Abstract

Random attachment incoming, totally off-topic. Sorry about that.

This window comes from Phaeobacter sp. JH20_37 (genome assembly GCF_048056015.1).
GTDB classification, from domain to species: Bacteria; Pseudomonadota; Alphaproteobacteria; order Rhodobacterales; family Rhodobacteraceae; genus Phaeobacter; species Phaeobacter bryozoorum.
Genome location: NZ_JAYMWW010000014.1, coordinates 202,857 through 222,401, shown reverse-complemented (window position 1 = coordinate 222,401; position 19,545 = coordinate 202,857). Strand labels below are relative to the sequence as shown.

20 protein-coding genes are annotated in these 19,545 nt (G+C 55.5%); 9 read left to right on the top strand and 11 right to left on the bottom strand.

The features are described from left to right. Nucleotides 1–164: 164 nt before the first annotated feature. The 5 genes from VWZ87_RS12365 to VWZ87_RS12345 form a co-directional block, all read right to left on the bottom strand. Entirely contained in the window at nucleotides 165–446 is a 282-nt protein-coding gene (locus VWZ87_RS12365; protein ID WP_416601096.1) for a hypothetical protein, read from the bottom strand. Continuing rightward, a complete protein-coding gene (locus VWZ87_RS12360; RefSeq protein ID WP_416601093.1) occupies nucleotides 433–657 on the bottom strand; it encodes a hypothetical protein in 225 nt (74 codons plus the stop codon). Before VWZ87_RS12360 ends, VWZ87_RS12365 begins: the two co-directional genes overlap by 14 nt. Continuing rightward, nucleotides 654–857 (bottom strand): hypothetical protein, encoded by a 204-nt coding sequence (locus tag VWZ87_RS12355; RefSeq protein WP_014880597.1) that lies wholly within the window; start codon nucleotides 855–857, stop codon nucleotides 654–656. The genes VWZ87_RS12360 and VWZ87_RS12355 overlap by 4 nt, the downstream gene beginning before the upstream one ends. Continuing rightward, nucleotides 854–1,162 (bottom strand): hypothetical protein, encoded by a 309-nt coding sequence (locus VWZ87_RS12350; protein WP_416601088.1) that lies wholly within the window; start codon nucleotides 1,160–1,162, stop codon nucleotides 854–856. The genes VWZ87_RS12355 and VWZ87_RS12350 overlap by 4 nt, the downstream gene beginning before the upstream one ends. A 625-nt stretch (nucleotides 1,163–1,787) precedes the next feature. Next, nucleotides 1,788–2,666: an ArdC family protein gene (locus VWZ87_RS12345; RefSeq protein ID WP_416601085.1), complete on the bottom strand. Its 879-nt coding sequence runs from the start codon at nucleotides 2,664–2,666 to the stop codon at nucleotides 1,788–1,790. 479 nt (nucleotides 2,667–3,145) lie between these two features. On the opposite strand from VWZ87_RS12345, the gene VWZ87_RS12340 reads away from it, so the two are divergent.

Exploratory Landscape Analysis provides sample-based methods to calculate features of black-box optimization problems in a quantitative and measurable way. Many problem features have been proposed in the literature in an attempt to provide insights into the structure of problem landscapes and to use in selecting an effective algorithm for a given optimization problem. While there has been some success, evaluating the utility of problem features in practice presents some significant challenges. Machine learning models have been employed as part of the evaluation process, but they may require additional information about the problems as well as having their own hyper-parameters, biases and experimental variability. As a result, extra layers of uncertainty and complexity are added into the experimental evaluation process, making it difficult to clearly assess the effect of the problem features. In this article, we propose a novel method for the evaluation of problem features which can be applied directly to individual or groups of features and does not require additional machine learning techniques or confounding experimental factors. The method is based on the feature's ability to detect a prior ranking of similarity in a set of problems. Analysis of Variance (ANOVA) significance tests are used to determine if the feature has successfully distinguished the successive problems in the set. Based on ANOVA test results, a percentage score is assigned to each feature for different landscape characteristics. Experimental results for twelve different features on four problem transformations demonstrate the method and provide quantitative evidence about the ability of different problem features to detect specific properties of problem landscapes.

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